RICHMOND, Oct. 19 -- Top attorneys with Virginia's Democratic Party gathered Tuesday night to begin training 600 volunteer lawyers to fan across the state on Election Day to monitor the voting process and provide legal advice if irregularities emerge.
Party officials said the effort, dubbed the 2004 Voter Protection Program, is fueled by the lingering fear of a Florida-style election debacle that could threaten the integrity of the process. They plan to hold five or six more training sessions over the next week.
"We're operating in a new world after the 2000 presidential elections," Lt. Gov. Timothy M. Kaine, pictured in 2002, told about 40 lawyers yesterday.
(Bill O'leary -- The Washington Post)
"We see our roles as supporting a system and cleaning up its inevitable mistakes," said Michael Signer, the voter protection coordinator for the state party. "We're giving voters the confidence that the system will work for them."
Signer said the attorneys will stand outside polling places with other campaign workers and offer advice to voters who want it. He said they will also be on hand to advise party leaders if voting machines malfunction or there are other problems.
Lt. Gov. Timothy M. Kaine (D), a former civil rights lawyer, urged about 40 people at the party's headquarters to use their legal knowledge to make sure that every voter who wants to vote can do so.
"We're operating in a new world after the 2000 presidential elections," Kaine told them. "It's a world where we now know we have to have on-the-ground, at-the-polls people who know what the law is and can answer questions."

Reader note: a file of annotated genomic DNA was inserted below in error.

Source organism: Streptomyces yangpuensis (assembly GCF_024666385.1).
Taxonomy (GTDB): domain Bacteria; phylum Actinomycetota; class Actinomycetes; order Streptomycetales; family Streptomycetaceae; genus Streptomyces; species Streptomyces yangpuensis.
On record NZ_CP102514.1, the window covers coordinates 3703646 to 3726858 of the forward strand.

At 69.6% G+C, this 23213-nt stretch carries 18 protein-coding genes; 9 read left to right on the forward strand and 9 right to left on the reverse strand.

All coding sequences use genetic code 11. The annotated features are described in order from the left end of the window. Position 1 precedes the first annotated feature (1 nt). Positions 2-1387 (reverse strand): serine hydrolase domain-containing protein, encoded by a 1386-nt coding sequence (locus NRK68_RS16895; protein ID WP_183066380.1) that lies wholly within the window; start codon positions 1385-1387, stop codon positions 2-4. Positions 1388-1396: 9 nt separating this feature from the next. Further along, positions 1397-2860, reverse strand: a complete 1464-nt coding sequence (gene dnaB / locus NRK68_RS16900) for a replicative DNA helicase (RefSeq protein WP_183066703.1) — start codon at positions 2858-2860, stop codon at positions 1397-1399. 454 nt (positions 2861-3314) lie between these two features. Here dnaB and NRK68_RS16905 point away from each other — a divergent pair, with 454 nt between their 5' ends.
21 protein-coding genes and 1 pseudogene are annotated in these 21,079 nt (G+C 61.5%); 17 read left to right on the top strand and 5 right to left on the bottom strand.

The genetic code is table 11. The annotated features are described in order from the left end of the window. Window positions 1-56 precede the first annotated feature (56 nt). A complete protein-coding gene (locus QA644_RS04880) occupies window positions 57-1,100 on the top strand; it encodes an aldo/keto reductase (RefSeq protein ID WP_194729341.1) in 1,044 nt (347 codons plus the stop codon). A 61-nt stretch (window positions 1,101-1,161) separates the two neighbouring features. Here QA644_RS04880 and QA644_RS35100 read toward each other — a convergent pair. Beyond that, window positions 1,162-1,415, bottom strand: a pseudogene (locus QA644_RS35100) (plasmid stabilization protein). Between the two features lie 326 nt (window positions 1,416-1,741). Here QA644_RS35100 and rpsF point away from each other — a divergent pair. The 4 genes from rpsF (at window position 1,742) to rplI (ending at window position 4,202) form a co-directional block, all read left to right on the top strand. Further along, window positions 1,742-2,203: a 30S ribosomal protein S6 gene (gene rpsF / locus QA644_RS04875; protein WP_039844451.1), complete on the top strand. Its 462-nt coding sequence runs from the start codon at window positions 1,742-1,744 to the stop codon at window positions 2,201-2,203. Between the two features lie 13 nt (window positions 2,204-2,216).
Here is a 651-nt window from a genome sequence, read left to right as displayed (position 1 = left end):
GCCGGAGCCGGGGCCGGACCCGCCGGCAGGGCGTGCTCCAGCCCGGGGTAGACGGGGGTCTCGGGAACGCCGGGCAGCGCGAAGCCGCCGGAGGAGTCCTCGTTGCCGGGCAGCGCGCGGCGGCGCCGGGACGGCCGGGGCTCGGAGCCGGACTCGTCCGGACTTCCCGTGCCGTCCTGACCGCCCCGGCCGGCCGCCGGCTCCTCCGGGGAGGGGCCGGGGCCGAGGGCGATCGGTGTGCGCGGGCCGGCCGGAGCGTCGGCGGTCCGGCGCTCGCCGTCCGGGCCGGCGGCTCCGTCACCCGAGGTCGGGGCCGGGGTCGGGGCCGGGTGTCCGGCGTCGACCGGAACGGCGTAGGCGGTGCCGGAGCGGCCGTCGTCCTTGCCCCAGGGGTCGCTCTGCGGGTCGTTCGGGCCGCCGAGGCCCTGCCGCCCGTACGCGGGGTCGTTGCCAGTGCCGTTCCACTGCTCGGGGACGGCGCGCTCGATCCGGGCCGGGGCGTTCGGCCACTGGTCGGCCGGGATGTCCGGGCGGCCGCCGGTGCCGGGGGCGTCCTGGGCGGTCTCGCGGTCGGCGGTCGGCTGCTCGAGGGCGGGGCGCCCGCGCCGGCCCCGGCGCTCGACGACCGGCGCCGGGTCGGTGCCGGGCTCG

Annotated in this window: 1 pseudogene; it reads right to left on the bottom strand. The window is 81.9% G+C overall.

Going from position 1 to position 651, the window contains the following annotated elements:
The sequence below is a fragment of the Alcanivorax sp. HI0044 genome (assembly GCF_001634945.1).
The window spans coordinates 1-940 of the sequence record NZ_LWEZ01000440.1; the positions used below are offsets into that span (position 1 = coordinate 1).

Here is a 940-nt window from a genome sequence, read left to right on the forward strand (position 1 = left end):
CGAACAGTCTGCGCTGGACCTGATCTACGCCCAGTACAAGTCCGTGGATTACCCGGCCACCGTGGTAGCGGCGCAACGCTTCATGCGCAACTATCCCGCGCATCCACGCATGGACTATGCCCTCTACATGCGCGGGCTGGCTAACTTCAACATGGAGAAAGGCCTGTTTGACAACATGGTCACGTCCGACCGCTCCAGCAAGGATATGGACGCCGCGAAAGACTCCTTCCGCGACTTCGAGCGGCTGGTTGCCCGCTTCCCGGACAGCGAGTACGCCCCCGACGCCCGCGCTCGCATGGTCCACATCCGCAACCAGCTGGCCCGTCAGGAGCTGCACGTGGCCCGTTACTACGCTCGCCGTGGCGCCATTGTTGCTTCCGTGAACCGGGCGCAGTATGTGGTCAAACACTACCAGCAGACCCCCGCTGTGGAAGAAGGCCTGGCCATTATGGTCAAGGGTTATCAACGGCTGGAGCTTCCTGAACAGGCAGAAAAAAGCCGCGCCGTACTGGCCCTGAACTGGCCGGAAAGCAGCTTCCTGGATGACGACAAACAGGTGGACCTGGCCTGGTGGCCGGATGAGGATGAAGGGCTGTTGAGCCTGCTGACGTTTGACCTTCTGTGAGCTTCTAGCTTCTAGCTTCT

The Virginia effort is part of a nationwide push by both parties to have lawyers in place during what both sides expect to be a very close race. In 2000, lawyers descended on Florida only after it became clear that complaints about the state's election had the potential to alter the outcome of the presidential contest.
Virginia's Republicans are also recruiting lawyers. GOP officials said that they had found about 450 lawyers but that about 150 of them will be traveling to other battleground states.
"We have an Election Day lawyer operation to answer questions for people who run into questions about voting," said Ken Hutcheson, the state director of the Bush-Cheney campaign in Virginia.
Attorney General Jerry W. Kilgore (R), chairman of Bush's campaign in the state, on Tuesday accused Democrats of using their attorneys to whip up fears of voting problems where none exists. He cited a section of a Democratic National Committee manual that he says urges party activists to fabricate charges of voter intimidation.
"Tim Kaine should repudiate any and all attempts by the Democrat Party of Virginia to abide by the Kerry-Edwards game plan of inventing false and baseless accusations of voter intimidation," said Kilgore, who is likely to run against Kaine in next year's gubernatorial election.
Democrats dismissed Kilgore's statement as election posturing. They said their effort is designed to help guard against voting problems -- including the potential that voters feel intimidated -- that have happened in Florida and elsewhere.
"That was a blatant and selective misreading of a manual for our volunteers in Colorado," Signer said.
Kaine said the lawyers were assembled to protect voter rights. "Why the attorney general would want to go on the attack about that, I don't know," he said.
Jean R. Jensen, secretary of the State Board of Elections, said Democratic attorneys have been in contact with her office about the procedures they need to follow on Election Day.
Jensen said they must be at least 40 feet from the polling location unless the party has designated a lawyer to be their official representative to monitor and track the voting. She said that she welcomes the presence of the parties' attorneys but that she is confident voting officials can handle any problems that might arise.
"That's exactly what our election officials and officers are trained to do," Jensen said. Regarding the Democratic attorneys, she added: "We've made it very clear what the rules are. If they don't obey the rules, they will be asked to leave."